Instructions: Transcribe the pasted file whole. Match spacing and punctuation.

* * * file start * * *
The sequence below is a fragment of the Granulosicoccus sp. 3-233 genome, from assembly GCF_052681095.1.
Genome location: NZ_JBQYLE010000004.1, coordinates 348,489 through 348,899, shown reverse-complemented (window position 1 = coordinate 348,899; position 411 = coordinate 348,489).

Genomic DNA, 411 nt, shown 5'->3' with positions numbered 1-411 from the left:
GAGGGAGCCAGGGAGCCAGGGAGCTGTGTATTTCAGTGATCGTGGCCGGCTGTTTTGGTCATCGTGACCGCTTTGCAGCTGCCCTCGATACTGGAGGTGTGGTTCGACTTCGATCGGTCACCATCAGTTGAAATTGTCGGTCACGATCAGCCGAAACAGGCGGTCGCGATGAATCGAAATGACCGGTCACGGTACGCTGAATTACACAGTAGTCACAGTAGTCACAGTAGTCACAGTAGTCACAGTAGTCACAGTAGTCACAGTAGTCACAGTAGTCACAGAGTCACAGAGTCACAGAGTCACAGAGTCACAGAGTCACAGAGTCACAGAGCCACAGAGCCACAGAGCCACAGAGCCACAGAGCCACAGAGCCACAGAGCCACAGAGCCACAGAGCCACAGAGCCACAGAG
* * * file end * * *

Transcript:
The sequence below is a fragment of the Granulosicoccus sp. 3-233 genome, from assembly GCF_052681095.1.
Genome location: NZ_JBQYLE010000004.1, coordinates 348,489 through 348,899, shown reverse-complemented (window position 1 = coordinate 348,899; position 411 = coordinate 348,489).

Genomic DNA, 411 nt, shown 5'->3' with positions numbered 1-411 from the left:
GAGGGAGCCAGGGAGCCAGGGAGCTGTGTATTTCAGTGATCGTGGCCGGCTGTTTTGGTCATCGTGACCGCTTTGCAGCTGCCCTCGATACTGGAGGTGTGGTTCGACTTCGATCGGTCACCATCAGTTGAAATTGTCGGTCACGATCAGCCGAAACAGGCGGTCGCGATGAATCGAAATGACCGGTCACGGTACGCTGAATTACACAGTAGTCACAGTAGTCACAGTAGTCACAGTAGTCACAGTAGTCACAGTAGTCACAGTAGTCACAGTAGTCACAGAGTCACAGAGTCACAGAGTCACAGAGTCACAGAGTCACAGAGTCACAGAGCCACAGAGCCACAGAGCCACAGAGCCACAGAGCCACAGAGCCACAGAGCCACAGAGCCACAGAGCCACAGAGCCACAGAG